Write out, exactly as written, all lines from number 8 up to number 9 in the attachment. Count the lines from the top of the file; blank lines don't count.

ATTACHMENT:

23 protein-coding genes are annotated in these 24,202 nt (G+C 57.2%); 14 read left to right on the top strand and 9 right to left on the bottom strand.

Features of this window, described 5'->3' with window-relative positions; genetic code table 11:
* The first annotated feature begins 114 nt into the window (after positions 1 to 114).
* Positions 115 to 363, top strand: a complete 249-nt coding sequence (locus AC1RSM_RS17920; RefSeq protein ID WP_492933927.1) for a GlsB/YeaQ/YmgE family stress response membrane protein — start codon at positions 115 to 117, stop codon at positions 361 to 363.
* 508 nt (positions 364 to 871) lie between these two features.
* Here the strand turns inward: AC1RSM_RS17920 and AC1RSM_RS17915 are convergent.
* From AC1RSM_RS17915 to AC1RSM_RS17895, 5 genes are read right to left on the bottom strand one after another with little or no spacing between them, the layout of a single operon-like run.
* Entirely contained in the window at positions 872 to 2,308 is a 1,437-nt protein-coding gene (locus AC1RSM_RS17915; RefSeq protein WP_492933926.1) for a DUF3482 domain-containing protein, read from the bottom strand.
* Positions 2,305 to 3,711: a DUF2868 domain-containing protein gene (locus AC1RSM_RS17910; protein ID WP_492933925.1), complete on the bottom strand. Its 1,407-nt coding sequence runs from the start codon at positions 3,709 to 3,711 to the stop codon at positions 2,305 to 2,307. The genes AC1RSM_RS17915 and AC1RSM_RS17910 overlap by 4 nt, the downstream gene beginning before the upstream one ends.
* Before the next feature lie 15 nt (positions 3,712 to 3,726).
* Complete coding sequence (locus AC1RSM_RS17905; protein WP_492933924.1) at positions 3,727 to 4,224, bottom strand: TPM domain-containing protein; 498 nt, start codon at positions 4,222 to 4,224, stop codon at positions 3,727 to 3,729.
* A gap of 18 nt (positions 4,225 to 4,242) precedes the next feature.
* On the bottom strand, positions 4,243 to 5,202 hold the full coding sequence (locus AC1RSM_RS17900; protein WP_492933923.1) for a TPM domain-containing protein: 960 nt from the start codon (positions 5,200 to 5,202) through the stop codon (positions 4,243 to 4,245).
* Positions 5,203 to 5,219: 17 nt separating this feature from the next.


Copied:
* Entirely contained in the window at positions 872 to 2,308 is a 1,437-nt protein-coding gene (locus AC1RSM_RS17915; RefSeq protein WP_492933926.1) for a DUF3482 domain-containing protein, read from the bottom strand.
* Positions 2,305 to 3,711: a DUF2868 domain-containing protein gene (locus AC1RSM_RS17910; protein ID WP_492933925.1), complete on the bottom strand. Its 1,407-nt coding sequence runs from the start codon at positions 3,709 to 3,711 to the stop codon at positions 2,305 to 2,307. The genes AC1RSM_RS17915 and AC1RSM_RS17910 overlap by 4 nt, the downstream gene beginning before the upstream one ends.